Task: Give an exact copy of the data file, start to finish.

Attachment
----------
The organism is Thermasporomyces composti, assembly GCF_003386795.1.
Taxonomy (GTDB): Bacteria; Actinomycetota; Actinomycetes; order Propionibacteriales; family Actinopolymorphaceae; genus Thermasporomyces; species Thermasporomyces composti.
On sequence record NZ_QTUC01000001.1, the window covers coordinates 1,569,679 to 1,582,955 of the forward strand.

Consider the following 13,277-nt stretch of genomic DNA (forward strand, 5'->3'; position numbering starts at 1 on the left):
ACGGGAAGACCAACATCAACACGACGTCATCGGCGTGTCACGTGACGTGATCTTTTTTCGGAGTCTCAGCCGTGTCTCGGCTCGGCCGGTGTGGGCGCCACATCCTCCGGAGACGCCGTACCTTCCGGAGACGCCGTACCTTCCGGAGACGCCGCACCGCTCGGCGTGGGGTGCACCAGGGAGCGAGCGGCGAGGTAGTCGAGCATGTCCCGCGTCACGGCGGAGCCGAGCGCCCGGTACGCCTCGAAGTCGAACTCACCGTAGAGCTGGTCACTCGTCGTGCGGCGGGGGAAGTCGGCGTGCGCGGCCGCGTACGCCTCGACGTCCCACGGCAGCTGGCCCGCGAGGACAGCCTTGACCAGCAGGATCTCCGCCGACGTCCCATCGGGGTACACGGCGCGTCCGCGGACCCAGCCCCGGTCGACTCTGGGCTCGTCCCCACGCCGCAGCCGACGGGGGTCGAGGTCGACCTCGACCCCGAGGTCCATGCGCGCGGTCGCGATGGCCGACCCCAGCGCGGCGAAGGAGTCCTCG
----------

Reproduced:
The organism is Thermasporomyces composti, assembly GCF_003386795.1.
Taxonomy (GTDB): Bacteria; Actinomycetota; Actinomycetes; order Propionibacteriales; family Actinopolymorphaceae; genus Thermasporomyces; species Thermasporomyces composti.
On sequence record NZ_QTUC01000001.1, the window covers coordinates 1,569,679 to 1,582,955 of the forward strand.

Consider the following 13,277-nt stretch of genomic DNA (forward strand, 5'->3'; position numbering starts at 1 on the left):
ACGGGAAGACCAACATCAACACGACGTCATCGGCGTGTCACGTGACGTGATCTTTTTTCGGAGTCTCAGCCGTGTCTCGGCTCGGCCGGTGTGGGCGCCACATCCTCCGGAGACGCCGTACCTTCCGGAGACGCCGTACCTTCCGGAGACGCCGCACCGCTCGGCGTGGGGTGCACCAGGGAGCGAGCGGCGAGGTAGTCGAGCATGTCCCGCGTCACGGCGGAGCCGAGCGCCCGGTACGCCTCGAAGTCGAACTCACCGTAGAGCTGGTCACTCGTCGTGCGGCGGGGGAAGTCGGCGTGCGCGGCCGCGTACGCCTCGACGTCCCACGGCAGCTGGCCCGCGAGGACAGCCTTGACCAGCAGGATCTCCGCCGACGTCCCATCGGGGTACACGGCGCGTCCGCGGACCCAGCCCCGGTCGACTCTGGGCTCGTCCCCACGCCGCAGCCGACGGGGGTCGAGGTCGACCTCGACCCCGAGGTCCATGCGCGCGGTCGCGATGGCCGACCCCAGCGCGGCGAAGGAGTCCTCG